I am devastated to hear about the loss of a friend today. This person touched many lives with comments of hope and love. This post is to let her know that she was loved–her soul is now loved–along with her daughter and family.
In blogging, many of us write as catharsis–we celebrate joys, hold hands through sorrows and laugh in between. We form connections–at best, we make friendships and, at the least, try to bare honest souls on computer screens. We try to communicate that, while despair sometimes flirts, there is always hope . . . .
Then there are these unexplained tragedies we can’t wrap our heads around and leave large holes in their wake. These tragedies make us look at our own lives, our relationships, our selves. We hope that, despite misunderstandings, the people we hold within our hearts know how much we love them. That way, if the unforseeable happens, our loved ones who remain have our love to hold onto.
Sancheeta, you are missed. I hope this post honors a fraction of what you meant to those of us blessed to know you. Safe, peaceful travels.
For those of you who need to hear this, don’t ever g i v e up.
Image from Lenika Scott
A friend of mine asked me something today in the midst of conversation.
How are you? I continued on with small talk not fully answering the question.
How are you? A second time. More small talk.
How are you? Yes, a third time and quite the persistent friend.
I had to respond. Honestly. Without a smile to hide behind or chattering about my children or exchanging information about the weather. With three words asked three times, this person intuitively reached through space and forced me to turn the flashlight on
myself My Self. Yes, the misspelling was intentional (I know there’s grammar police watching). There’s something about shoving together my and self that can, at times, lead to overlooking our cores, our inner beings, ourselves Our Selves. When my and self are married, the word can be said too quickly. It can slip too easily off the tongue. When I dissected it and separated the word, I had to stop and think. How was My Self? My response necessitated an I. I was forced to define myself as I was. Not as how my hair was fixed or what color shirt I was wearing or if I had make-up on. I had to glance inwardly, look through my lens of awareness, and speak the truth.
How are you? Yes, it’s great that you are happily married or contentedly single or that you just got a new puppy or that your boss acknowledged your hard work with a raise.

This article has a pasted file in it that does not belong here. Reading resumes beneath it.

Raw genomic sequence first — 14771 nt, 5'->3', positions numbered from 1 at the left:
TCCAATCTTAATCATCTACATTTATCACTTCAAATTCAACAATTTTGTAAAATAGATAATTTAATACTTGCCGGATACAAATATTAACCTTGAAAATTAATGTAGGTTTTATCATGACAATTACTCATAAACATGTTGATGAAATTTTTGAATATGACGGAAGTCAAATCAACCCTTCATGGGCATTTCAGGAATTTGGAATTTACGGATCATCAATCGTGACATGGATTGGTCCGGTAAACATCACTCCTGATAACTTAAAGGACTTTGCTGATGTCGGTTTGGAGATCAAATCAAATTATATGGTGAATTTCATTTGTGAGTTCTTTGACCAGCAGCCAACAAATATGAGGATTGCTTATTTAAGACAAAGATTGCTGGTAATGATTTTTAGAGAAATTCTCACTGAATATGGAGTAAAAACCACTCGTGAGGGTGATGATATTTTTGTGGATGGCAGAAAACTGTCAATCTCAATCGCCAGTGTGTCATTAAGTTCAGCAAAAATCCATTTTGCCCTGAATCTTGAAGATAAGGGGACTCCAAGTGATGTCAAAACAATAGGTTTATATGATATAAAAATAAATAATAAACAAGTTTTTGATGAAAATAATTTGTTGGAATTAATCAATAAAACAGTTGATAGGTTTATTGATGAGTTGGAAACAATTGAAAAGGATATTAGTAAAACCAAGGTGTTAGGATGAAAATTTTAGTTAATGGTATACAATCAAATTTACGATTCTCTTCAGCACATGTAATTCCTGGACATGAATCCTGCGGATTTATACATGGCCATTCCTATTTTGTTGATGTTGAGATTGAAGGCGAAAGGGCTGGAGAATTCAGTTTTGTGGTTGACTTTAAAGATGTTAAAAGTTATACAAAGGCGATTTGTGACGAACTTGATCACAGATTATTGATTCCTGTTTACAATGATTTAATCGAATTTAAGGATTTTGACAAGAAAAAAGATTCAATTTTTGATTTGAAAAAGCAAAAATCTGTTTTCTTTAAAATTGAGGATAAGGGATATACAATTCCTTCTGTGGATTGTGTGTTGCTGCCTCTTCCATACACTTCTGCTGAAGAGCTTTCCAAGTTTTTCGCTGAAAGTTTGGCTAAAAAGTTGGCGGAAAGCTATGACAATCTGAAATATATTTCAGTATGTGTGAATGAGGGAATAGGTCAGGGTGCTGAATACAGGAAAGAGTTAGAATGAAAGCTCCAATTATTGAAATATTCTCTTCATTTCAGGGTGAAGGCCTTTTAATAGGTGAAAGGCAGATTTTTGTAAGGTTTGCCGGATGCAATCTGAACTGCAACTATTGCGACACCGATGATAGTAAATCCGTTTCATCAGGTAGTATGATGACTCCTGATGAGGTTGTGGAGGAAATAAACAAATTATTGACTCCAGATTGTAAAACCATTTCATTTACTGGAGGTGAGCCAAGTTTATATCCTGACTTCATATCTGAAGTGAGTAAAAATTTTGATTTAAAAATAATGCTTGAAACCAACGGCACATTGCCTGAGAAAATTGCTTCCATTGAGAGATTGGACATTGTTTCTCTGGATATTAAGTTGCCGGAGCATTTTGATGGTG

How are you? Aside from having to shuffle your children to basketball or throw together a meal in thirty minutes or grade a stack of papers.
How are you? Really?
crucifix gleamed round your
neck spoke without words of
pain wounds that couldn’t be
you knew what it felt like to be
lanced cut hurt you smiled and
suffered that couldn’t be
stitched together you were an
exploding fast ball let loose to
test life’s velocity until you were
crucifix gleams round my
neck speaks without words of
pain memories that can’t be
Pamela A. Rossow
Mr. E.F. Duncan, Owner Duncan’s Toy Chest: Well, two Turtle Doves. I’ll tell you what you do: you keep one, and you give the other one to a very special person. You see, Turtle Doves are a symbol of friendship and love. And as long as each of you has your Turtle Dove, you’ll be friends forever.
Kevin McCallister: Wow. I never knew that. I thought they were just part of a song.
Mr. E.F. Duncan, Owner Duncan’s Toy Chest: They are. And for that very special reason.
(Quote from Home Alone 2)
It is with great sadness that I write this afternoon. A special man and friend of my dad, Dave Rossow, was tragically killed today. His name was John Wilson. He was a wonderful man, father, husband, firefighter, chef, and friend. The entire Boca Raton Fire Department family grieves and we extend our condolences to John’s wife and sons. Readers, please be reminded when hearing about such sad news, to appreciate who is in your life at this moment. We never know when an ordinary day can turn extra-ordinary for all of the wrong reasons. Our time on this planet is finite. When we have people, like “John Wilsons” in our lives, we need to appreciate them and let them know how much we love them. Tomorrow is not guaranteed. If we are cognizant of this reality, although some people might find it morbid, it may help us to live with love and forgiveness. RIP John. You were and are loved. God bless you.
This picture was taken at my dad, Dave Rossow’s, retirement party.